This will dictate one of three possible outcomes:
Replaced the module by a very basic circuit to replicate the required initial signal(s) required to stop the error message
I will fit the Airbag module in the car just to eradicate the error message and allow the use of the XJR6 digital milometer
I will not use the digital display from the XJR6 to provide a milometer and use something else like a GPS based milometer instead.
I spent the last few days at the Le Mans Classic event. It is a great event and I actually prefer it over the real 24h race.
The journey really starts to get interesting as soon as you get near a ferry port or the channel tunnel. All sorts of classic cars on the roads eventually arriving and producing great views at the waiting areas to board.
Then there is a quick look around on the ferry followed by the tedious crossing.
Stops for Fuel and the obligatory nature breaks on the way
But once you are there things really get good!
Then just a mixture of pictures and short videos for your enjoyment
There was a brief flyby by a vintage fighter or two. This I think was a spitfire. The smoke traces it left behind had a life of their own!
Loved these transporters all in fantastic condition
Group C’s kept on their own – don’t know what happened to the Jaguar though 🙁
Return Ferry car park
Amazing church in Dieppe. Went and had a quick look around it and one of the Volunteers was really knowledgeable. Kept us talking so much we were almost last to check in!
Having connected up the XJR dashboard display, I managed to get the Mileometer working showing the previous XJR milage. However it also displayed AIRBAG and FLUID repeatedly so not so good. The FLUID was straight forward to resolve by connecting the appropriate wire to ground. I misread the circuit diagram and thought the AIRBAG signal needed to be at +B. Having temporarily connected the wire to a +12V battery feed it still said AIRBAG. I tried grounding the wire, still AIRBAG! I tried adjusting the voltage to the wire using a variable resistance box but still same AIRBAG error. I took the display board out of the assembly and studied it closely.
I traced the input wire (pin 45) to an input on a surface mounted integrated chip with HC151 printed upon it. This is an 8:1 multiplexer chip. My guess is that the inputs are sequentially scanned and the outputs read to determine the status of the input signals. What that means is that if the chip is faulty (possibly damaged by me directly connecting 12V to the input?) then I cant just tie the outputs to one state as I will get other errors flagged as well. I am not sure this is the problem because the detail in the circuit diagram does say it is either ground or +B. The input circuit seems to have the signal going to the middle of a pair of resistors so the input voltage would be split in half anyway. The spec of the chip states 6V maximum input which is a little close, especially as my old XJS with an AJ16 engine used to run at 13.8V most of the time!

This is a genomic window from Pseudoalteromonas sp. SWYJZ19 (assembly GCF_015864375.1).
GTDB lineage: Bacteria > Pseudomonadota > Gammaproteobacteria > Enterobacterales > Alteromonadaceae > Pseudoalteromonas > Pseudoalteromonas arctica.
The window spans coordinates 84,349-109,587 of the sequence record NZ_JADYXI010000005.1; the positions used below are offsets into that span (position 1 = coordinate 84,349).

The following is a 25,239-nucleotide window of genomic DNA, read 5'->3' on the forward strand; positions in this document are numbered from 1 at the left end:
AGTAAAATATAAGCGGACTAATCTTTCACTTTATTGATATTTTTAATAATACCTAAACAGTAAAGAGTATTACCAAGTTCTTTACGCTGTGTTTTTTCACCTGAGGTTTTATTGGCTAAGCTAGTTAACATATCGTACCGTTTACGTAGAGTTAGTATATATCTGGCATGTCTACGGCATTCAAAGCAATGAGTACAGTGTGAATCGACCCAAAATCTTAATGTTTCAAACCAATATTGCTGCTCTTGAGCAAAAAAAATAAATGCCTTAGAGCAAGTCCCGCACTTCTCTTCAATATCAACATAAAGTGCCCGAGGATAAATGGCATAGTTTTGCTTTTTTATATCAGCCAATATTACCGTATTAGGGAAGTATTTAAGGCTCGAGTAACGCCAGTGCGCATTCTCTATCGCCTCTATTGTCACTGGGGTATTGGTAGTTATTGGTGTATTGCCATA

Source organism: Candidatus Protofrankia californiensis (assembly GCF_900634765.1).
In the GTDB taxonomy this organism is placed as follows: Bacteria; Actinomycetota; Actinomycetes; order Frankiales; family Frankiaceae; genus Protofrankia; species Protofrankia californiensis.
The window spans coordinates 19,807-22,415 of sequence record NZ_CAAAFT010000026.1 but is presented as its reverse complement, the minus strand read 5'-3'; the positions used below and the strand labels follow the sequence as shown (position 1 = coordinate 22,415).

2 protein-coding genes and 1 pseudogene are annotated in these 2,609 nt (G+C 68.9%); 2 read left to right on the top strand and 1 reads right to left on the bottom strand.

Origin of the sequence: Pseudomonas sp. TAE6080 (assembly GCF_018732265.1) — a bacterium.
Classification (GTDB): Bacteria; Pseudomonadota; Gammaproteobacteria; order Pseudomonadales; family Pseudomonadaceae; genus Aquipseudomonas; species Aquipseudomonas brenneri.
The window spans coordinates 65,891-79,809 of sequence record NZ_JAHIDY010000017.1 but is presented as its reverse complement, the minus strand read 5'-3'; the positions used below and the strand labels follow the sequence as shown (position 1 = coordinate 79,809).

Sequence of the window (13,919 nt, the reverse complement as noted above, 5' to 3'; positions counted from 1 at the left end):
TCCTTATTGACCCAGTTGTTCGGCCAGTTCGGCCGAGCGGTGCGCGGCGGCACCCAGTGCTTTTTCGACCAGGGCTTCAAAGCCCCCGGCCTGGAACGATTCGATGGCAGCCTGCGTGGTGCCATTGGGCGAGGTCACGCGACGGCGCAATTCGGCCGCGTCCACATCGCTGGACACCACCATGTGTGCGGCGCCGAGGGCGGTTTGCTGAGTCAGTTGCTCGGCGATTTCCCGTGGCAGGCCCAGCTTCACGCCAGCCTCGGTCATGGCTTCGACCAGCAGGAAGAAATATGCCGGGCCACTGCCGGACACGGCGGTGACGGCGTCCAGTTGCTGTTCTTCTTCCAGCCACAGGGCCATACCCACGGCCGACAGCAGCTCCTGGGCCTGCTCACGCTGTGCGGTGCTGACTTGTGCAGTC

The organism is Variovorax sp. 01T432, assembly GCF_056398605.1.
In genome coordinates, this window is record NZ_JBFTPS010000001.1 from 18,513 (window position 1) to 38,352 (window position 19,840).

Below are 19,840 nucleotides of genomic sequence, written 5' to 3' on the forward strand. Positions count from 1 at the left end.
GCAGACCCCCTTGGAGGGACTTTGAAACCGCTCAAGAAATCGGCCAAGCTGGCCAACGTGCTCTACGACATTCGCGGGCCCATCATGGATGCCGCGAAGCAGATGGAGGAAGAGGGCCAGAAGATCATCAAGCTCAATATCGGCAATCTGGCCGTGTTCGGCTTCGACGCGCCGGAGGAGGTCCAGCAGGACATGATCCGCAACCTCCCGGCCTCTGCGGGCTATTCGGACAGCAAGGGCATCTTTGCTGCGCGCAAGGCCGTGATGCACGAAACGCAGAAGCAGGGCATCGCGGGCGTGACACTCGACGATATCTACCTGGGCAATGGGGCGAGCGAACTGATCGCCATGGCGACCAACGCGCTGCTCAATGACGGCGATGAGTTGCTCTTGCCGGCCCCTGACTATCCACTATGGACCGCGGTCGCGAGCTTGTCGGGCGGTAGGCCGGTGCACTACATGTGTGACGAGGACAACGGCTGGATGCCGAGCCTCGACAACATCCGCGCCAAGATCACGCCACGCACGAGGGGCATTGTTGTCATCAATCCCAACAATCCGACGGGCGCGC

I have ordered a replacement IC (or 5) just in case. They are not expensive but I will have to wait a few days for them to arrive. The suspect chip (11) is highlighted by the red arrow in the picture below.
The image below shows the location of the input signal, the +B and the ground points and the signal feed to pin 12 of IC 11
The Engine is back in again, hopefully finally this time 🙂
Firstly, sorry the site was down yesterday. Something wrong at the ISP.
I had a week off and managed to spend a day in the garage. I set things up ready to install the engine and just as I pushed the engine & hoist a few feet out of the garage to enable me to push it into the engine bay it started raining. Well obviously it was time for a tea break so I left it like that for about an hour and then proceeded to get the engine back in the car. It is now sitting on the engine mounts and the gear box is supported underneath with wooden blocks. I do have a slight problem now as I cant get under the car and into the pit without moving it and obviously can’t move it with the gearbox on blocks. I will have to support the rear of the engine to allow me to move it and carry on fitting the gearbox mounts in the new location.